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OhDEER is the leader in all natural deer, mosquito, and tick control.

Our proprietary sprays and other applications, keep deer from feeding on your shrubs, trees, flowers, and ground cover … and keep your property free from mosquitoes and ticks.

Mosquito and tick control is mostly a spring through fall exercise, whereas staying after deer keeps ohDEER busy throughout the year.

Kurt Upham, founder and president of ohDEER, is a deer expert. He knows everything there is to know about deer.

Appropriately, we like to talk about deer in this space.

Among the deer related topics we address here are the physical and behavioral changes that deer undergo from season to season.

Back on November 12, in this space, we published a post about the deer rutting – aka mating – season …which roughly runs from late October through mid December.

During that season, as explained in the post, due to the energy that bucks exert in chasing and finding does for the purpose of … well, you know … they will lose 30 to 40 percent of their weight

Even if food supplies are abundant and accessible, it may take two months for a buck to gain back the lost weight.

Does, however, do not lose considerable weight during the rut.

With the arrival of winter, and potentially highly challenging weather, it is vitally – critically – important … especially for bucks …to focus on gaining back the weight lost over the past couple months. Of course, this is easier to do if there is no snow cover, and temperatures remain relatively warm.

A malnourished and underweight deer is particularly vulnerable to harsh weather, with a specific vulnerability being that deer in this condition lack a layer of fat adequate in thickness to provide protection from biting winds, and also serve as a backup source of nutrients.

“A deer that is deficient in nourishment, and underweight, is in a very perilous position,” said Kurt. “But, in a bit of converse, a well fed and well-nourished deer … one that is at a healthy weight -and this applies for both bucks and does- can go for two months without food.”

In winter time, at risk are fawns, baby deer, born the previous spring who need food and calories to continue maturing.

Does, as well, need to build up stores of calories for winter – even if the need is not as particularly pressing as it is for bucks.

“Snow cover… especially heavy cover … makes it difficult for deer to get to food,” said Kurt. “But, for example, right now, in the absence of snow, whitetail deer in these parts have easy access to food and nutrients, with some of their local favorite sources being acorns, crab apples, hemlock, tree buds, and grasses.”

Deer are ruminants … that is, they have four chamber stomachs – which provide an advantage in feeding in that they can continue to eat and store food in one stomach, while other areas of the digestive track process food. Partially process food is returned to the mouth in the form of “cud” for further chewing. In essence, multiple stomachs enable a deer to eat more than an animal with a single stomach could in the same amount of time.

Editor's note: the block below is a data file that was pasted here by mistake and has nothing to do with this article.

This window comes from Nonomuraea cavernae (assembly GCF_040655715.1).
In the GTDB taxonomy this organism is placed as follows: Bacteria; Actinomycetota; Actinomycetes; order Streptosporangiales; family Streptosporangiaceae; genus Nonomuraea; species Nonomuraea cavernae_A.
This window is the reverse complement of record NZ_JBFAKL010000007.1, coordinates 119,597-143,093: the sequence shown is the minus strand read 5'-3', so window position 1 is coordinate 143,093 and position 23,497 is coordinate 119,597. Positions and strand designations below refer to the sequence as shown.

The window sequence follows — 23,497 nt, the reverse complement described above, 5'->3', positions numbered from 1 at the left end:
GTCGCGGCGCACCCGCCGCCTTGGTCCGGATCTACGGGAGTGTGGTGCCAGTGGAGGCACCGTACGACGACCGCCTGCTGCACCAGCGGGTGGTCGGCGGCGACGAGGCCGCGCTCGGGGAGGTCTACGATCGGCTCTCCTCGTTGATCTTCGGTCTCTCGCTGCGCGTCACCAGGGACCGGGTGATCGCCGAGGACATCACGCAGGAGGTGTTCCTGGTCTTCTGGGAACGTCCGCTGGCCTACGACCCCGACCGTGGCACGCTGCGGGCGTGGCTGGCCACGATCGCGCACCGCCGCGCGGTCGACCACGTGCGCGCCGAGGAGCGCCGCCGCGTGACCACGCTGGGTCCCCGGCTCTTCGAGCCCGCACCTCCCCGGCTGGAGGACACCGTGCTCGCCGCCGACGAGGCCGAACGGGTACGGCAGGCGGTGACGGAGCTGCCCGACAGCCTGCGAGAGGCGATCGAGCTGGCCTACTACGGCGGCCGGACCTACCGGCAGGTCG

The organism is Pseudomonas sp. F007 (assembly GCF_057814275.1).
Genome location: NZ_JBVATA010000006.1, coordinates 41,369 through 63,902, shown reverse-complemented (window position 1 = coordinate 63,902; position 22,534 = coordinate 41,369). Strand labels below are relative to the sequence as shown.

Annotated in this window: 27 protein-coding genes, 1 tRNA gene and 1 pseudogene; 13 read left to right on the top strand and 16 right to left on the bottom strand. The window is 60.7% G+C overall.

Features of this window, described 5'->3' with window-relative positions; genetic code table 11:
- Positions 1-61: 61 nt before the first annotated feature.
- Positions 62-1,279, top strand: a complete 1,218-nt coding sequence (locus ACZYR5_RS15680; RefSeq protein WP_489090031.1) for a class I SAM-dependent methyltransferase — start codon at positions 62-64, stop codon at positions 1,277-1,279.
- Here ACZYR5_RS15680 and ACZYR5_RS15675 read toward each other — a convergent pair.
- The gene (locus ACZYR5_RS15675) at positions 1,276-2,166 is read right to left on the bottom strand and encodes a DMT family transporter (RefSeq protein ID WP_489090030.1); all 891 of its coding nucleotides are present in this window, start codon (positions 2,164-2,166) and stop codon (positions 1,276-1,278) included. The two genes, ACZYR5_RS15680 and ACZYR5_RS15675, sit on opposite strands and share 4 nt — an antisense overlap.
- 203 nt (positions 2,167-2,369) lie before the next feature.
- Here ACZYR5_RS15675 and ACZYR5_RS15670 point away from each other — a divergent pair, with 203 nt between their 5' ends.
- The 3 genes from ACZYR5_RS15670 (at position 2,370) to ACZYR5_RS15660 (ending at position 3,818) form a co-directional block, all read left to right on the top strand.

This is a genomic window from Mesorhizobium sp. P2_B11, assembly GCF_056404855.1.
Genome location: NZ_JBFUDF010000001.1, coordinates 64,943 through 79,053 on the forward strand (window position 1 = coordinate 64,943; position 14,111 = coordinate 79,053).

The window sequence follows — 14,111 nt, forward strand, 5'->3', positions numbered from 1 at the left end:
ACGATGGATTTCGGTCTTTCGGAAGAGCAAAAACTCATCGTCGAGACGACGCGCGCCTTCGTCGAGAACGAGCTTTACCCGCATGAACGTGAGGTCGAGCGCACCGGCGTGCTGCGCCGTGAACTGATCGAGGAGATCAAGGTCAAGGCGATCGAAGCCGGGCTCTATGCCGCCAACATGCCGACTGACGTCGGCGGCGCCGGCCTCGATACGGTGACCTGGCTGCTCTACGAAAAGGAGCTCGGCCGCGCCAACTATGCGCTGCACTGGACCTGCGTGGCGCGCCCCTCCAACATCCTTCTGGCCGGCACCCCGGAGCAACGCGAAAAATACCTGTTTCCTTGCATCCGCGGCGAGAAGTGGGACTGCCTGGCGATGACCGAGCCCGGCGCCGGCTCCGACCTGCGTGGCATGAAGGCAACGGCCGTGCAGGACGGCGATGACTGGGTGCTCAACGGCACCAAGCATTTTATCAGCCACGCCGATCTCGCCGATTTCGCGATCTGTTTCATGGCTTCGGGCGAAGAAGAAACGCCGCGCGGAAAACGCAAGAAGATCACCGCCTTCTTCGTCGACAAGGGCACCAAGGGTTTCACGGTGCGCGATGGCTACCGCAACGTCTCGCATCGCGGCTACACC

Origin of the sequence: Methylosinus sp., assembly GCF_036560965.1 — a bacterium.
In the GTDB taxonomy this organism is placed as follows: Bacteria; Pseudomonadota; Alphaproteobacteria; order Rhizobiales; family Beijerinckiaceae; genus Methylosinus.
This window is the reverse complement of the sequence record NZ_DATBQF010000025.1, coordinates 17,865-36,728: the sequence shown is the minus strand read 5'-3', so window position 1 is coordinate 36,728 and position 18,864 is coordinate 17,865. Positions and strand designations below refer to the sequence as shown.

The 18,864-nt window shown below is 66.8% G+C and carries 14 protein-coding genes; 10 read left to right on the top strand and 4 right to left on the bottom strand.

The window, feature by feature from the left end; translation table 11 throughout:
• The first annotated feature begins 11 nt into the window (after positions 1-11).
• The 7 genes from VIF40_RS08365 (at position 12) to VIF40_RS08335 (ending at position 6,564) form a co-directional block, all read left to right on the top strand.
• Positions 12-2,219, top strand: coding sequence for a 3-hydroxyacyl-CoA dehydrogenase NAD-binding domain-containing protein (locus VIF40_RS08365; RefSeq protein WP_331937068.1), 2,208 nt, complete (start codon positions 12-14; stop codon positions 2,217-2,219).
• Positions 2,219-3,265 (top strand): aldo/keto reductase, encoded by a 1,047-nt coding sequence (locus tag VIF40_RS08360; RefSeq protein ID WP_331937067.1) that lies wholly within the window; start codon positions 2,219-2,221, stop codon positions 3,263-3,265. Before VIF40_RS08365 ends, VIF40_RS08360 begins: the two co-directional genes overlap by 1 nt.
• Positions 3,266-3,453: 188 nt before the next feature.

As Kurt explained, cold and rain do not much bother deer, because their coats have evolved to provide them excellent protection against these elements.

Curiously, deer coats are actually thicker during the warm months. When it starts getting cold, the deer hair transforms from follicles that are dense into those that are hollow, with hollow follicles serving the purpose of holding and retaining heat.

“What does present a danger to deer, though, is cold combined with wind. A mixture of cold and wind contribute to hypothermia in, and force the animals to use valuable energy and calories to keep warm.”

“Heavy snow, and low temperatures mixed with high winds – like we had in the latter part of last winter – are a life threatening and often deadly combination for deer – with, as it would reason, underweight and unhealthy deer in the most danger. Weather in January and February 2015 killed off deer in large numbers in this region.”

(Winter … as bucks are looking for food … is also when they undergo a major bodily change in that they shed their antlers.)

For the early winter season, ohDEER – as it does every couple months – changed up the constitution of the deer control solution spray that uses to keep the animals from feeding on your shrubs, trees, and grass.

“We don’t employ the same solution, always; in set intervals of time, we change things up, so the deer don’t become accustomed to a particular mix. Right now, we are using a solution that is heavier on a peppermint oil – which, of course, deer don’t like – than we use at other times.”

Projections are for a relatively warm winter – which is good for deer.

And which supports and provides for more deer that will be looking to dine on plants in residential yards and on business properties.

No need for worry, however, for ohDEER will keep them from taking a bite.